KYOCERA Launches "Fine Ceramics World" Web Site
A comprehensive, easy-to-understand introduction to industrial ceramics
KYOTO, JAPAN –October 29, 2008 –Kyocera Corporation (President: Makoto Kawamura) (NYSE:KYO)(TOKYO:6971)today announced the launch of its Fine Ceramics World Web site, a comprehensive introduction to the field of fine ceramics and the various roles these materials play in supporting the development of cutting-edge technology.As a pioneer with half a century of experience in fine ceramics –also known as “advanced ceramics” or “new ceramics” –Kyocera created the site to educate diverse audiences ranging from students and researchers to the general public. The site provides easy-to-understand illustrations and animations of the materials and manufacturing processes involved in making fine ceramic products. Users can also learn about the broad applications of fine ceramics in everything from semiconductor components and industrial machinery to medical implants, kitchenknives and fine jewelry.
Fine ceramics possess unique physical, chemical and optical properties –including electrical insulation; thermal conductivity; extreme hardness; and outstanding resistance to heat, wear and corrosion. Though first widely deployed in electronics, years of research and development have made fine ceramics indispensable in a variety of other industries. As a leader in the field, Kyocera has used its original technologies to establish new markets and create entire new lines of innovative fine ceramic products.
October 29, 2008
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- Fine Ceramics Background
Fine ceramics are categorized as one subset of the broad family of ceramic materials – a family that also includes ordinary pottery, porcelain, glass and cement. However, fine ceramics differ from these conventional ceramics in the purity of their raw materials and the high precision that characterizes their manufacturing process. The term “fine ceramics” was coined by Dr. Kazuo Inamori, founder of Kyocera Corporation (formerly Kyoto Ceramic Co., Ltd.), who maintained that “unlike conventional ceramics, those used in industrial applications must be ‘fine’ physically and structurally.”
Fine ceramics can be designed for use in an array of advanced mechanical, electrical, electronic, magnetic, optical, chemical and biochemical applications. Today, fine ceramic technology is used in fields such as electronics, semiconductors, automobiles, telecommunications, industrial machinery, healthcare and food preparation.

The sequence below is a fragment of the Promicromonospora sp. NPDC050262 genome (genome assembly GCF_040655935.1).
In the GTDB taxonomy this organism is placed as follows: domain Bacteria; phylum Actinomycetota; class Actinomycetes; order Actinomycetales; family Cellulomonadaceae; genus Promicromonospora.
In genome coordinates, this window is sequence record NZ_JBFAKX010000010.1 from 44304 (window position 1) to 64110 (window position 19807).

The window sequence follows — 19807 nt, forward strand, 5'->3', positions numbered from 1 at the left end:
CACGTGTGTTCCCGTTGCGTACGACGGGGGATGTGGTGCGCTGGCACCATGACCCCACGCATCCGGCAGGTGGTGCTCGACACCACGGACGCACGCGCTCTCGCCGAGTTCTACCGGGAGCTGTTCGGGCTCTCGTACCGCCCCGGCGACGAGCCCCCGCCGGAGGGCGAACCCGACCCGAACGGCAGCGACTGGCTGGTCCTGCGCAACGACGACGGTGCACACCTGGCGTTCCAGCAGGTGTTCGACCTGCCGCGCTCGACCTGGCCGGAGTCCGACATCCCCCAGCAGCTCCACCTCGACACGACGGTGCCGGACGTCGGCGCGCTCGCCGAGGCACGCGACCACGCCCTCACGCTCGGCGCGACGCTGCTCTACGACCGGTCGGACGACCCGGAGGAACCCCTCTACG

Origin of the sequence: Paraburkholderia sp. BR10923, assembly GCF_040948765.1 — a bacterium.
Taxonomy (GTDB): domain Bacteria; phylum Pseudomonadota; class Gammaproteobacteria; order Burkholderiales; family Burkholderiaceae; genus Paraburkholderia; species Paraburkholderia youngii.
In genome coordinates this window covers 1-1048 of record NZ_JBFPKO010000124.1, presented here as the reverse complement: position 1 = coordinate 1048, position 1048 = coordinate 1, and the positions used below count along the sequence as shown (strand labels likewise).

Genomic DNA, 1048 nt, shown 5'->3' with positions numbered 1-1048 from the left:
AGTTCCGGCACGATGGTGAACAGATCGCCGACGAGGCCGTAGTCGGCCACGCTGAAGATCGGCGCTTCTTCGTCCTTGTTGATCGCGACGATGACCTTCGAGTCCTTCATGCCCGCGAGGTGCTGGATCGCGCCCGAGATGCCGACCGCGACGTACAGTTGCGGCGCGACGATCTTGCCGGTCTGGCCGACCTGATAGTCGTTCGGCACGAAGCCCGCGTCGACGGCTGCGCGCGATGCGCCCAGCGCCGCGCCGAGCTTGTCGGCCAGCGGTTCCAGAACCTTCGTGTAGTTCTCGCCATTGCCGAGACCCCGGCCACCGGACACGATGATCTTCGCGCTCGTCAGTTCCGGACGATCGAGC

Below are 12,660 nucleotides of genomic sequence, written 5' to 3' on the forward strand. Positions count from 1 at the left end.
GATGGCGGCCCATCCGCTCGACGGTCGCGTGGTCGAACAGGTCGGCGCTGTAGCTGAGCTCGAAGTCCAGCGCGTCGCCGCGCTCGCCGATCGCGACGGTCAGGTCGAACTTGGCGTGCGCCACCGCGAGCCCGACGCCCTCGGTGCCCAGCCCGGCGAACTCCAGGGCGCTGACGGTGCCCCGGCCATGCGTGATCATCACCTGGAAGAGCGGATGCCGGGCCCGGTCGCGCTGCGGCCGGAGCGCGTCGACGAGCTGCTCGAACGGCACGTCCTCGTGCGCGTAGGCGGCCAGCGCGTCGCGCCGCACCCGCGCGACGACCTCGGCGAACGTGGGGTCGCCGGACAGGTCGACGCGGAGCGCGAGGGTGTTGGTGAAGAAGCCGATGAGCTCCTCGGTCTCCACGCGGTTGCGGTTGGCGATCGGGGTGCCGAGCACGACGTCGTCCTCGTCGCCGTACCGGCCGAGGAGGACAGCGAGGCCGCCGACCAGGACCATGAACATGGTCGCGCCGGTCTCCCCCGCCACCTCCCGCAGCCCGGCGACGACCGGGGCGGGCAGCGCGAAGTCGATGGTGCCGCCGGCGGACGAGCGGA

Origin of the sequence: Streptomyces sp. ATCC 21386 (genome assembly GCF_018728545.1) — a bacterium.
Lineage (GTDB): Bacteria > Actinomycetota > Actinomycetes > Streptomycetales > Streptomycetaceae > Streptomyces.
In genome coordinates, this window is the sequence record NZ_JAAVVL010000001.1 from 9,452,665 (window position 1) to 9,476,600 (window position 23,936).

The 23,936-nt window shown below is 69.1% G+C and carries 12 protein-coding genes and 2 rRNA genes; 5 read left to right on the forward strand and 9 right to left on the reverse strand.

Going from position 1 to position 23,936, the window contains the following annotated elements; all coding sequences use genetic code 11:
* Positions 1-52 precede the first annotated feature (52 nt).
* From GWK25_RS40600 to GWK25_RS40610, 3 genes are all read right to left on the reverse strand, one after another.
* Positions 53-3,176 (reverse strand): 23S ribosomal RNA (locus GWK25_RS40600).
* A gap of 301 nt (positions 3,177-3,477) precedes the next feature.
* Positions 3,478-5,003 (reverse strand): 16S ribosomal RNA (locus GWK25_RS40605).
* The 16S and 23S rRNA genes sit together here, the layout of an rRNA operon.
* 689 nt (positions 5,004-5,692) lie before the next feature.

- Special Features of the Web Site (in English and Japanese)
- A straight-forward introduction to fine ceramics
What are fine ceramics, and how do they differ from regular ceramics? The Fine Ceramics World Web site provides an easy-to-understand explanation, along with a step-by-step description of the manufacturing process and history of fine ceramic materials.
- Introductory and advanced information
In order to simplify the sometimes complex nature of fine ceramics, this Web site includes illustrations and animations that provide an introduction and basic summary of fine ceramics, with more detailed scientific definitions for those who want to expand their understanding.
Fine Ceramics World Web Site (English) http://global.kyocera.com/fcworld/
Fine Ceramics World Web Site (Japanese) http://www.kyocera.co.jp/fcworld/
Kyocera Corporation (NYSE:KYO) (TOKYO:6971) (http://global.kyocera.com/), the parent and global headquarters of the Kyocera Group, was founded in 1959 as a producer of fine ceramics. By combining these engineered materials with metals and plastics, and integrating them with other technologies, Kyocera has become a leading supplier of cutting tools, solar power generating systems, telecommunications equipment, semiconductor packages, electronic components, laser printers, copiers and industrial ceramics. During the year ended March 31, 2008, the company’s net sales totaled 1.29 trillion yen (approximately USD12.9 billion).
Kyocera Corporation (Japan)
Judah Reynolds, +81-(0)75-604-3416